And I run to my Lord.
Sometimes I don't even have the words.
I just cry in the presence of the Comforter. (Oh, God is kind!  He is the Comforter!)  I throw myself into His presence with my ugly tears and incoherent wails and everything.  
And He loves me and He cares for me and He forgives me and He washes my face and kisses my cheek and when the storm subsides He reminds me to obey Him.

Ah.  Some days, Sam's constant disobedience is my cross.  Vava's determination to explore the world one bump at a time with her precious bald head is my cross (and hers ... :S).  Being so far away from my family is my cross.  When it gets heavy, tiring, overwhelming, I take so much comfort, place so much hope, in the assurance that God is crafting me into someone good and loving and intelligent and strong.  

My So-wise Father ... thank You for loving me.

My cross-carrying mamas ... keep on with your rules and your comfort and the thousand toddlerly repetitions.  They'll learn.

My burdened friends ... come cry in the arms of the Comforter.  Even when it's your own fault.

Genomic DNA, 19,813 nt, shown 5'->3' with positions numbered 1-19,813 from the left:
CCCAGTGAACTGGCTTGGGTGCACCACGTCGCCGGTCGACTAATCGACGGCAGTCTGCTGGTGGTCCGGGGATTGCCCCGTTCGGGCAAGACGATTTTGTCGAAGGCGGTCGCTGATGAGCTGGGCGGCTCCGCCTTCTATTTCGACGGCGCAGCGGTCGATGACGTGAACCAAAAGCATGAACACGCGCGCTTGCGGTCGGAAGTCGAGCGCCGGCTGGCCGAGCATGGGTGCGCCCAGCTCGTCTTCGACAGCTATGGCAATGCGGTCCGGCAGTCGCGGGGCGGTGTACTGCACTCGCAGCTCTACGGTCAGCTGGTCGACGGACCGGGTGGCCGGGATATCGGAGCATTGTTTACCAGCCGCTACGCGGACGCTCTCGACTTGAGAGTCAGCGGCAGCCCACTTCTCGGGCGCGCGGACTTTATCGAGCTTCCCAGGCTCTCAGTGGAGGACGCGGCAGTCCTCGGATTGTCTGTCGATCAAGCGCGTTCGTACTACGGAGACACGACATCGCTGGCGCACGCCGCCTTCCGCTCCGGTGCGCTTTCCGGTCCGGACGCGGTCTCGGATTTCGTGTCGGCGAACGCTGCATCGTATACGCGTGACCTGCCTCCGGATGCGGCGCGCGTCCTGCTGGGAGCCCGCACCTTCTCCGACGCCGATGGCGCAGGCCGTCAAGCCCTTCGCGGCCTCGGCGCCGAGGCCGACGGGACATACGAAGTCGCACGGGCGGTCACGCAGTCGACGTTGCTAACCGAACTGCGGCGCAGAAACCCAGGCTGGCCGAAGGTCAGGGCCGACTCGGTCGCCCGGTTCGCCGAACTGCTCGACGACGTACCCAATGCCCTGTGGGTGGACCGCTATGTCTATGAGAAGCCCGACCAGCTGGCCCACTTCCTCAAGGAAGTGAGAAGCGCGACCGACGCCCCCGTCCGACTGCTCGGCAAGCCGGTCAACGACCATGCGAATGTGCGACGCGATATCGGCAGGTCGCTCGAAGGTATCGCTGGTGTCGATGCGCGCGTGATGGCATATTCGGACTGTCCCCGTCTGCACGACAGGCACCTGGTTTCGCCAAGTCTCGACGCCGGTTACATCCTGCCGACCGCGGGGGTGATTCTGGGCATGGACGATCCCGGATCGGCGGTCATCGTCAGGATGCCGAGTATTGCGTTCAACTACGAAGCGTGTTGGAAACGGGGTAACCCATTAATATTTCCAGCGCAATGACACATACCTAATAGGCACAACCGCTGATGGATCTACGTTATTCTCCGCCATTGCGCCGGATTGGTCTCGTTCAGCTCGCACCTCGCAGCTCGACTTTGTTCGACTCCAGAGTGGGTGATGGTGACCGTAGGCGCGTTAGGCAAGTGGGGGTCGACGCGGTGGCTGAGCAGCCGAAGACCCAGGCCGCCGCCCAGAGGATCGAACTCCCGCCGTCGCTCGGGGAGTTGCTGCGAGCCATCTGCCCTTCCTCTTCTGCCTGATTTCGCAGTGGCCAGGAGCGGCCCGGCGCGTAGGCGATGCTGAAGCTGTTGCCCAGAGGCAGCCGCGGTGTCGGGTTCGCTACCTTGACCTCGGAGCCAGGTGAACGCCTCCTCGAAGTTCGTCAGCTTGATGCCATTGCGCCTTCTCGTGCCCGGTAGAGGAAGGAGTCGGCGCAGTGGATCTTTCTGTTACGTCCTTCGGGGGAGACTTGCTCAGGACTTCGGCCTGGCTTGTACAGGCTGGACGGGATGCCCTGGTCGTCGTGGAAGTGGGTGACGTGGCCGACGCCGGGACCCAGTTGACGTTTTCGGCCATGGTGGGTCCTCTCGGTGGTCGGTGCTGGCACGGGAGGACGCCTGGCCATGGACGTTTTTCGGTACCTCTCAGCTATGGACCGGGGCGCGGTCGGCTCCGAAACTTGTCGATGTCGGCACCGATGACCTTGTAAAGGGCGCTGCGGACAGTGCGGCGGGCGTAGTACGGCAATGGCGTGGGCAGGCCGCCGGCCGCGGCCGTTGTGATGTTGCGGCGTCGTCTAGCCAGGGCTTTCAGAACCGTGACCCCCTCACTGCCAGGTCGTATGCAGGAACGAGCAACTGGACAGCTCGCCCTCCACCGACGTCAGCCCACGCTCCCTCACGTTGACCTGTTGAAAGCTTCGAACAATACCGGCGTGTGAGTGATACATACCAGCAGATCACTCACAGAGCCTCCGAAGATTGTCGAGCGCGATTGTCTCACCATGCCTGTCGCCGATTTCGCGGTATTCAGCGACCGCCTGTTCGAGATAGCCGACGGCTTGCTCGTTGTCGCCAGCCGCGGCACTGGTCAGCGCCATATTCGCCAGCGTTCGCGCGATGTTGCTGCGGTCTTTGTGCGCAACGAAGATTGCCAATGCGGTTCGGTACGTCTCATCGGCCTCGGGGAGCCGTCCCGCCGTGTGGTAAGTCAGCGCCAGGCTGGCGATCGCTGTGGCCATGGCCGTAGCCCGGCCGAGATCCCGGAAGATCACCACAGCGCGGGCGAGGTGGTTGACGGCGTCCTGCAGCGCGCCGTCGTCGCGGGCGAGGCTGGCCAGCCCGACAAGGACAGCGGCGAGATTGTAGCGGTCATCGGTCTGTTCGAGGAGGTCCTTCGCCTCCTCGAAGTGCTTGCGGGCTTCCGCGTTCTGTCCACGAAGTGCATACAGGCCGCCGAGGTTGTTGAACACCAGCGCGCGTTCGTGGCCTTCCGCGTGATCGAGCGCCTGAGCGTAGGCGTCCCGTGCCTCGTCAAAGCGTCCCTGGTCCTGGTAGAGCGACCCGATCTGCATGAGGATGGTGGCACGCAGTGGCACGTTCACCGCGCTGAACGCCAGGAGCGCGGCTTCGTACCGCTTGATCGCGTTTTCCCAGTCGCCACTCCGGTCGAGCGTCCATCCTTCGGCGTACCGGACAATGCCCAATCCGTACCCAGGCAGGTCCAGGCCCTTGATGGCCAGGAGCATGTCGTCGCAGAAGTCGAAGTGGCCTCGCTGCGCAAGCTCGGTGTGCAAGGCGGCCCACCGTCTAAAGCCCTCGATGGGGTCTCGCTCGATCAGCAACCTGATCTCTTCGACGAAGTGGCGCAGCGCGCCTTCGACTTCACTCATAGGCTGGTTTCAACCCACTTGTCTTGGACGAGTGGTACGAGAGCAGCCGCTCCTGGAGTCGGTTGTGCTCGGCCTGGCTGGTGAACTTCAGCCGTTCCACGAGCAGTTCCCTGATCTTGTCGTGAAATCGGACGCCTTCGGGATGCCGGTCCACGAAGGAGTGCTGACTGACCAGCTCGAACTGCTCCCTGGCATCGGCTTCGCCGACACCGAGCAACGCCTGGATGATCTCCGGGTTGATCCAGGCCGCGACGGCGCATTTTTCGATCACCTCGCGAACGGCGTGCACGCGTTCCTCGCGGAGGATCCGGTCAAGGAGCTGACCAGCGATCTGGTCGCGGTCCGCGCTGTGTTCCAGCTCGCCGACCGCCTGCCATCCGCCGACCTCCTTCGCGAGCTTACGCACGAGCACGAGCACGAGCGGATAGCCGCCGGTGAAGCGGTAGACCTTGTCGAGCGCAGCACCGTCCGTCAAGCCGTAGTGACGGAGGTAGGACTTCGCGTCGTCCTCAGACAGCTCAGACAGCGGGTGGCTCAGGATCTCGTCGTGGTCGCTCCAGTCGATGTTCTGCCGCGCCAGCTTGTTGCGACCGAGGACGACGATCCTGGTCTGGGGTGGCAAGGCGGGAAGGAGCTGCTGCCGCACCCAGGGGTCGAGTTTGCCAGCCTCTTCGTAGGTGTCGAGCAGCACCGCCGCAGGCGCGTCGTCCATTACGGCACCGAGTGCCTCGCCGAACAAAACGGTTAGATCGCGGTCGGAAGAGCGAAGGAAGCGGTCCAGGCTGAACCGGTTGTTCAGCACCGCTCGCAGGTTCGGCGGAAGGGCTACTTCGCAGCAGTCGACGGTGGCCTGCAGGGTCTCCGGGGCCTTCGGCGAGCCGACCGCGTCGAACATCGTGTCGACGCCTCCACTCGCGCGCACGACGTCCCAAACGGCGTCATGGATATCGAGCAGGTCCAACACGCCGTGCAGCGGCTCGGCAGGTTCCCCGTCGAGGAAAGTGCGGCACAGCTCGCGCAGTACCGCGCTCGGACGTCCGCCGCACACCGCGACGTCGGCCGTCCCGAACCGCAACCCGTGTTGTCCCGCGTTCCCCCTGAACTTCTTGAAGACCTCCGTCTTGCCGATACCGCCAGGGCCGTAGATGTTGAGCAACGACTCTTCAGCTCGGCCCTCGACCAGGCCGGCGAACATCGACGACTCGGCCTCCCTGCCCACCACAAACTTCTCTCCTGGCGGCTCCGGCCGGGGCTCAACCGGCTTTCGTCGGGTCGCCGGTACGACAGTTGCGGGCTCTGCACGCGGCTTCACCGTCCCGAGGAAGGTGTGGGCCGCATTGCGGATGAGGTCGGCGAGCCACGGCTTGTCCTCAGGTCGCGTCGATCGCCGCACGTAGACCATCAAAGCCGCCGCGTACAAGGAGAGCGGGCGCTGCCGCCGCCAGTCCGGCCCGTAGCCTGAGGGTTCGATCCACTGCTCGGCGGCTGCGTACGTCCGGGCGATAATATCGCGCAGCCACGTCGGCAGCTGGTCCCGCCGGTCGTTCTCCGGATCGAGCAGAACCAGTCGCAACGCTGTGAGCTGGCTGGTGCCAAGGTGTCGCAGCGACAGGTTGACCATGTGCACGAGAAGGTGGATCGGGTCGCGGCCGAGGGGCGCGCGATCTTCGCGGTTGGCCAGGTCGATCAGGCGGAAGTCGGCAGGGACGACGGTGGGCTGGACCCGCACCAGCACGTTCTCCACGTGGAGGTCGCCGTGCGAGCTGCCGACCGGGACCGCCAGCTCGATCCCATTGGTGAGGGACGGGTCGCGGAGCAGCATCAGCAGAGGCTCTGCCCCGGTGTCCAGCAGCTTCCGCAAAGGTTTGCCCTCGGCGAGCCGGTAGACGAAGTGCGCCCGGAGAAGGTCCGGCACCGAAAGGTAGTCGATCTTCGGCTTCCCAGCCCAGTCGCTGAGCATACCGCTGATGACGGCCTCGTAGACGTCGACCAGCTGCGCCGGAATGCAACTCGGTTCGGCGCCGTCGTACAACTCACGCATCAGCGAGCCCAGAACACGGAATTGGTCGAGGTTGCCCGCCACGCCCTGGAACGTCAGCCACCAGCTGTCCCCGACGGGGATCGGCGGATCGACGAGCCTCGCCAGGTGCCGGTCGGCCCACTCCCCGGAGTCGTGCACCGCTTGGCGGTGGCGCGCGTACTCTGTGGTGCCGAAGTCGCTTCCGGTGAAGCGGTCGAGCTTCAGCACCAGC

1. beautifully written, and a real encouragement! thanks!

  2. My dear Janelle - I am in awe of your skill and ability to write words that touch so many, even those of us who aren't mothers by biology but are mothers in their hearts. It is a God-given gift and you are using it for your own personal ministry/outreach to others. Whenever you feel down or not up to some task, remember that you impact so many people by this gift that you use for God's glory. Your children are blessed to call you "mama" xoxo

  3. I was thinking the same thing as Angie. God definitely has blessed you with "a way with words", something you'll need to add to your gift list (even if you don't believe it yourself).

    Now... if I could only remember those words. As a mother that's half the battle, remembering what you should do! LOL